Newsletter October 2012
Issued on October 25 2012
Five weeks after the announced €10m cut to PA Services, beyond diverting the cut to apply across the disability programme, the Government does not appear to have considered how such a perverse and drastic decision was allowed to occur. We in the disability sector need to insist on such an evaluation. Humane and effective social policy formulation depends on it.
We are told that the decision was made jointly at the highest level in the HSE and the Department of Health (DOH). This decision was made within six weeks of the publication of the Value for Money and Policy Review of the HSE”s Disability Services Programme, a Review that necessitated on-going high level engagement by the HSE and the DOH in relation to finance, information, policy and service delivery. The Review strongly endorsed person centred services that support independence and autonomy, of which PA services are the outstanding example within the Programme.
Senior representatives from the Disability Unit in the HSE and the Office for Disability and Mental Health in the DOH have confirmed that they had no involvement in the decision-making process for the €10m cut announced at the end of August. Minister of State Kathleen Lynch has also confirmed that she too was not informed. Closing the PA service for the rest of 2012, which the cut would have required, could not have saved the Exchequer €10m; it could not have saved the HSE €10m because people would need supports in home, or require institutional or hospital admission. It would also have made people redundant and so increased costs to the Department of Social Protection.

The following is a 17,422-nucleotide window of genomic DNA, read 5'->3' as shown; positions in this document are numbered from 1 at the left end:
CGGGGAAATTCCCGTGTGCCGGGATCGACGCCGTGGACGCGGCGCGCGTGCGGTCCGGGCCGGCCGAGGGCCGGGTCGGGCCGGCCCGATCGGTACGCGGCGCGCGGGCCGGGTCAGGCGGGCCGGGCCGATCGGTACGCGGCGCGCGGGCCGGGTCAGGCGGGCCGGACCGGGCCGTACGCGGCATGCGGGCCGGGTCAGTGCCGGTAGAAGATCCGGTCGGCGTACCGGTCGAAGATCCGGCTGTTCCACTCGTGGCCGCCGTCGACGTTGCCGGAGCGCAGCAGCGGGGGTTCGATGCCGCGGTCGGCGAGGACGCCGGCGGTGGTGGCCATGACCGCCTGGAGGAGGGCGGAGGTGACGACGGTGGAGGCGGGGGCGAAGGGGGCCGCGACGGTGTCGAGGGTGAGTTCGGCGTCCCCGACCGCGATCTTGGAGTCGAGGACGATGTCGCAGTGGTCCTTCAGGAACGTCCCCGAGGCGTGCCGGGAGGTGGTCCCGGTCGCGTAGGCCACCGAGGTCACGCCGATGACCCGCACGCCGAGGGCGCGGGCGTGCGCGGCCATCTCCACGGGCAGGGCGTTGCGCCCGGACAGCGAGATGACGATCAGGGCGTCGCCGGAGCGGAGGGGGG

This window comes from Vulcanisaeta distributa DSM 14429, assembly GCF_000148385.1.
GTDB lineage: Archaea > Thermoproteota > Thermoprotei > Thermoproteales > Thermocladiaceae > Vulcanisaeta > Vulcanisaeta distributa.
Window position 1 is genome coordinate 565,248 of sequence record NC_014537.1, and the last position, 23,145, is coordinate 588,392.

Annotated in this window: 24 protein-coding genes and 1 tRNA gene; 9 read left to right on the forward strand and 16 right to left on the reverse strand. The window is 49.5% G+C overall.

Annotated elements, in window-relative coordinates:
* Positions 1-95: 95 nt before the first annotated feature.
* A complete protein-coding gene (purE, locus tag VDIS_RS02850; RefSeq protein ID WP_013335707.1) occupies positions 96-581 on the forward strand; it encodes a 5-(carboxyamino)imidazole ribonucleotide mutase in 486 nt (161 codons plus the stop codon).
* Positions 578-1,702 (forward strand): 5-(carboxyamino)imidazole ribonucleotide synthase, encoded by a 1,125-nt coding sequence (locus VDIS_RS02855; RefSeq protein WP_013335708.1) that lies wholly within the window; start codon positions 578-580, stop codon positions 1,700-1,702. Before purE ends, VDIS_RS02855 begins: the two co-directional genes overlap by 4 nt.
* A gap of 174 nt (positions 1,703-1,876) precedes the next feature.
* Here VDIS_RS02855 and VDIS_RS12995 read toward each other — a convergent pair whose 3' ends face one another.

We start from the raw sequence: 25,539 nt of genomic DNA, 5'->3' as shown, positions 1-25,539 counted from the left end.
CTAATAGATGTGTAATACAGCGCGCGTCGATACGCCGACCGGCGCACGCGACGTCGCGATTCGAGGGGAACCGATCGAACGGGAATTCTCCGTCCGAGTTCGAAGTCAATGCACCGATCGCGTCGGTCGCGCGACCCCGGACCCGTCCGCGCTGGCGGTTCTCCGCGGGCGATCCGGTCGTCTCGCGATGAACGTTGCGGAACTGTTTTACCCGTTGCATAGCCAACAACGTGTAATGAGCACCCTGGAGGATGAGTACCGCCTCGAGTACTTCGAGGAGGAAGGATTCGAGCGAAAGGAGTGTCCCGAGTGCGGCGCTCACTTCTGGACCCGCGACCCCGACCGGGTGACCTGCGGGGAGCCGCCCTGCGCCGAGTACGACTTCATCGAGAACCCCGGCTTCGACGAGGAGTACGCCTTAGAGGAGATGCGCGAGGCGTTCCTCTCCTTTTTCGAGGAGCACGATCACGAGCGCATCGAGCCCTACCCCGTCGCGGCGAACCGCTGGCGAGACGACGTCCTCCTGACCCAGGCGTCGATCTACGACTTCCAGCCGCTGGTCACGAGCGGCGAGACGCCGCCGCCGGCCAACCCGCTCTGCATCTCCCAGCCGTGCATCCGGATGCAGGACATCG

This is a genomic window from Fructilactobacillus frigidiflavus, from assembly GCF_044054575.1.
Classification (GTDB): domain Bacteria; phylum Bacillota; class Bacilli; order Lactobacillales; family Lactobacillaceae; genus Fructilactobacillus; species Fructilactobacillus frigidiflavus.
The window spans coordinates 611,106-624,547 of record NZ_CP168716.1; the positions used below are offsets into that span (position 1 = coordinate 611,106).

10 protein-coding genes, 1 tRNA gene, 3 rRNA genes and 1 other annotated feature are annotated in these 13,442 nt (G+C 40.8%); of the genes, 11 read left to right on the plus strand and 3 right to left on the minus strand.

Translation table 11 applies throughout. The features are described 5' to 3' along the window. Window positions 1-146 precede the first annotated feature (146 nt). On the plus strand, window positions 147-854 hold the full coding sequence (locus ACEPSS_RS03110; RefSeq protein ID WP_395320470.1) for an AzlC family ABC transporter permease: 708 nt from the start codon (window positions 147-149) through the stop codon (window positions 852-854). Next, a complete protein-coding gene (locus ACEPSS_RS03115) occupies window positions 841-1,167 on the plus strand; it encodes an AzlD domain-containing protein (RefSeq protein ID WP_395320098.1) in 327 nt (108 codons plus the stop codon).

Leaving aside the huge impact on people with disabilities, and the sense of raw vulnerability that they experienced with the announced cut, it is truly frightening that such a decision could have been contemplated without consideration of its wider impact. There is no sense from all of this that public service reform is seriously underway within the health sector. There seems to have been a panic driven response to the Troika”s stance on the health budget overrun, and the need to get it back in balance by the end of the year. The Oireachtas urgently needs to examine the information management, policy orientation and decision making processes that led to this decision as well as the commitment by Government to implement the National Disability Strategy.
In a related development Minister of State Kathleen Lynch confirmed, at our Pre Budget Forum, that the National Disability Strategy Implementation Plan will not be in place before January next, a month after the Budget. She also stated that she cannot guarantee there will not be further cuts to disability funding in the Budget.
Chief Executive Officer